The effects of hydrogen addition on a lean non-premixed natural gas swirl-stabilized flame were investigated. Fuel mixtures containing a volumetric fraction of hydrogen ranging from 0% up to 100% were burnt at ambient pressure with swirled air within a quartz chamber in a co-flow configuration. Tests were carried out keeping the sum of the volumetric fuels flow rate constant; thus, the fuel mixture mass flow rate, input thermal power and equivalence ratio decreased as hydrogen fraction was increased. The use of hydrogen-enriched natural gas mixtures allowed the burner to operate at overall leaner stable conditions as compared to the case of burning natural gas only; however, an increase in soot, NO x and CO has also been observed. The flame structure was analyzed by still-color photographs and laser sheet visualization; laser Doppler velocimetry (LDV) and thermocouples were used to analyze the flow field and temperature distributions. Measurements of CO and NO x were obtained by probing the exhaust gases and using gas analyzers, while soot was directly identified by the yellow luminosity in the flame photographs and estimated through spectral analysis of spontaneous flame emission. The present results revealed that hydrogen addition produced: (1) a shorter and narrowed blue flame located closer to the burner head, (2) a central highly luminous yellow plume extending above the visible blue zone, (3) a deeper fuel jet penetration inside the recirculating bubble, and (4) a monotonic increase of both CO and NO x emissions for H2 fractions ranging from 0% up to 80%. The latter behavior may be due to quenching of CO oxidation, related to the reduction in the size of the reaction zone, while the temperature increase observed near the flame front and close to the burner head promote the thermal NO x production. The experimental results revealed that hydrogen addition extended the stability limits of a conventional natural gas non-premixed burner and evidenced a significant change in both the flame structure and the flow field. Improved fuel mixture injection strategies should be explored to improve mixing and minimize pollutant production, without affecting flame stability.

Behavior of hydrogen-enriched non-premixed swirled natural gas flames

COZZI, FABIO;COGHE, ALDO SEBASTIANO
2006

Abstract

The effects of hydrogen addition on a lean non-premixed natural gas swirl-stabilized flame were investigated. Fuel mixtures containing a volumetric fraction of hydrogen ranging from 0% up to 100% were burnt at ambient pressure with swirled air within a quartz chamber in a co-flow configuration. Tests were carried out keeping the sum of the volumetric fuels flow rate constant; thus, the fuel mixture mass flow rate, input thermal power and equivalence ratio decreased as hydrogen fraction was increased. The use of hydrogen-enriched natural gas mixtures allowed the burner to operate at overall leaner stable conditions as compared to the case of burning natural gas only; however, an increase in soot, NO x and CO has also been observed. The flame structure was analyzed by still-color photographs and laser sheet visualization; laser Doppler velocimetry (LDV) and thermocouples were used to analyze the flow field and temperature distributions. Measurements of CO and NO x were obtained by probing the exhaust gases and using gas analyzers, while soot was directly identified by the yellow luminosity in the flame photographs and estimated through spectral analysis of spontaneous flame emission. The present results revealed that hydrogen addition produced: (1) a shorter and narrowed blue flame located closer to the burner head, (2) a central highly luminous yellow plume extending above the visible blue zone, (3) a deeper fuel jet penetration inside the recirculating bubble, and (4) a monotonic increase of both CO and NO x emissions for H2 fractions ranging from 0% up to 80%. The latter behavior may be due to quenching of CO oxidation, related to the reduction in the size of the reaction zone, while the temperature increase observed near the flame front and close to the burner head promote the thermal NO x production. The experimental results revealed that hydrogen addition extended the stability limits of a conventional natural gas non-premixed burner and evidenced a significant change in both the flame structure and the flow field. Improved fuel mixture injection strategies should be explored to improve mixing and minimize pollutant production, without affecting flame stability.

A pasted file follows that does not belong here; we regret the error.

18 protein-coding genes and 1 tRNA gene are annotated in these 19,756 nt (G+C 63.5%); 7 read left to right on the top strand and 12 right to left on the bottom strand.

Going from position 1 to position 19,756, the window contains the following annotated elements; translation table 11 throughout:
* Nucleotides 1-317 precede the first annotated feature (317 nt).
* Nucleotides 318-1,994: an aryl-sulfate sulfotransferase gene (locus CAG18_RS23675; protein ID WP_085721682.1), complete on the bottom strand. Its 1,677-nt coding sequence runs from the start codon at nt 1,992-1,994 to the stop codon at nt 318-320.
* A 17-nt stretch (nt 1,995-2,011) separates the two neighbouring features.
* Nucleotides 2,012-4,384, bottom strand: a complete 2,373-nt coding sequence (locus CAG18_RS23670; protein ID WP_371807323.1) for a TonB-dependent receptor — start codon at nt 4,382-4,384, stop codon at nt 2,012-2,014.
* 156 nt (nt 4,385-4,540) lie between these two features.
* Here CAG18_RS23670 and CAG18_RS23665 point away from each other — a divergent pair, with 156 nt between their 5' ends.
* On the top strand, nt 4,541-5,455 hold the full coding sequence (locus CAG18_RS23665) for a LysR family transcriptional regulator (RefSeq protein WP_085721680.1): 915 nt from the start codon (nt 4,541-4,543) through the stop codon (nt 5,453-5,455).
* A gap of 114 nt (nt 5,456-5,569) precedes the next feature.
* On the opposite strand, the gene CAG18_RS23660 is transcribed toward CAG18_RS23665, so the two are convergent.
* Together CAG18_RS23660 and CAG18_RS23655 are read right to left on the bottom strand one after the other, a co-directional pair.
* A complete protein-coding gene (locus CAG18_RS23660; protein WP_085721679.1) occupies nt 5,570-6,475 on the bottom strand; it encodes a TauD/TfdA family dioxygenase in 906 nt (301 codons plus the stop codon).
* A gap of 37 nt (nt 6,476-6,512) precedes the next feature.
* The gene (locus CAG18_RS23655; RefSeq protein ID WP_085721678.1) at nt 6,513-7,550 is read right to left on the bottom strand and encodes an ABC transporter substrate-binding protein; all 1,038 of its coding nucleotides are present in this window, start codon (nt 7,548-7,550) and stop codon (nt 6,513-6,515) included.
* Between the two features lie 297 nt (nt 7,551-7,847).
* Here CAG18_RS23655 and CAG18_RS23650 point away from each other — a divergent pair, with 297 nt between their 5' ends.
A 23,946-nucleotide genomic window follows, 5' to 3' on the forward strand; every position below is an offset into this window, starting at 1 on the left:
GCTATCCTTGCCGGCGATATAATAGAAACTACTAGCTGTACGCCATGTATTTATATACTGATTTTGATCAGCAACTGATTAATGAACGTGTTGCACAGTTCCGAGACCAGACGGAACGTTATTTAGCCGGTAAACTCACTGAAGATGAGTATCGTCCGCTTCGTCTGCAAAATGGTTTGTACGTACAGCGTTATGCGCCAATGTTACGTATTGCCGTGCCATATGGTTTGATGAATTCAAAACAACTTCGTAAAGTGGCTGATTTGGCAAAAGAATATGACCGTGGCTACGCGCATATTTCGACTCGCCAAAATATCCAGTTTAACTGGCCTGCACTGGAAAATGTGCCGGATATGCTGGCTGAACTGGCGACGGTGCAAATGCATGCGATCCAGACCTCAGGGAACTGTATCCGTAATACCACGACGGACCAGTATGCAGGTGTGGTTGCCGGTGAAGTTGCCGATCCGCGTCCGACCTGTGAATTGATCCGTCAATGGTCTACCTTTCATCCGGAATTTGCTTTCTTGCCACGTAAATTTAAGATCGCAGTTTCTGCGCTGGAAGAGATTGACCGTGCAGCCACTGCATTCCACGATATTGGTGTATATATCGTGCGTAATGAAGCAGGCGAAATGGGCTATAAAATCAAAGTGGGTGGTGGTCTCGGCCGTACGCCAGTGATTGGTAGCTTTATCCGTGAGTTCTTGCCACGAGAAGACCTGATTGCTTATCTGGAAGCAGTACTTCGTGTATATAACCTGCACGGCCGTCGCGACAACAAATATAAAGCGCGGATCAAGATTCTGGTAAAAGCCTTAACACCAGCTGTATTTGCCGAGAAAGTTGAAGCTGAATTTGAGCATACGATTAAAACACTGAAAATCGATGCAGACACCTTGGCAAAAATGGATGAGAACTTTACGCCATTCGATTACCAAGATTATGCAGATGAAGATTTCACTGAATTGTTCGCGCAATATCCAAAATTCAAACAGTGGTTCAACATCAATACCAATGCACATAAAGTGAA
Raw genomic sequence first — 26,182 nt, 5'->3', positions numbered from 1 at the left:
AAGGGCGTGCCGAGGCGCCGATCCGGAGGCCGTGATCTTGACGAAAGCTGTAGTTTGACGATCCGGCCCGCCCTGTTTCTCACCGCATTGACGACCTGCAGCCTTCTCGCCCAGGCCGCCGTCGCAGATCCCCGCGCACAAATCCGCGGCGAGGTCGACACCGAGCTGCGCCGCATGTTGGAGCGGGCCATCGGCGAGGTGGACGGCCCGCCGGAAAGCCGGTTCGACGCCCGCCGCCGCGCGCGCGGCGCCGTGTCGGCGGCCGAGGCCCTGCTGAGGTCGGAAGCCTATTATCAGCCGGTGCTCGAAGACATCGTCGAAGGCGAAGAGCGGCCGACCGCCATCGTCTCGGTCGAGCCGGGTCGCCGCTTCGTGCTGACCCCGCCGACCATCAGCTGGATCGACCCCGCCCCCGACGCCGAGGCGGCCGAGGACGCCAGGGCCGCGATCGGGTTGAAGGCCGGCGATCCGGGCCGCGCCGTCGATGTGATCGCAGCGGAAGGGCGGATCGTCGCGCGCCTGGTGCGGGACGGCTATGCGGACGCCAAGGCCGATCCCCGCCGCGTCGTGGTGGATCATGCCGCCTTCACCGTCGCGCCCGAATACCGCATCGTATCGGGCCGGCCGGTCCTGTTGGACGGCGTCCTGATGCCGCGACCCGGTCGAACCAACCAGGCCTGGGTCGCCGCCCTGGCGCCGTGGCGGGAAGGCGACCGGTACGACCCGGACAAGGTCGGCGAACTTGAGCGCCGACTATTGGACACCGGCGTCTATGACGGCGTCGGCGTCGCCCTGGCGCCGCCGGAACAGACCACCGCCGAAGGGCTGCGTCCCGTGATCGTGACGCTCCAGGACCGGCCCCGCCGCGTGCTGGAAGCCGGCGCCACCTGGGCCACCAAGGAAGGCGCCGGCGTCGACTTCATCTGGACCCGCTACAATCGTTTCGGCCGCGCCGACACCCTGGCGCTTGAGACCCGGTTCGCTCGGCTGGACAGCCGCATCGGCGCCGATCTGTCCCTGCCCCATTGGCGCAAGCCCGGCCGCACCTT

Hydrogen; Natural gas; Swirl-stabilized flames
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Utilizza questo identificativo per citare o creare un link a questo documento: http://hdl.handle.net/11311/553361
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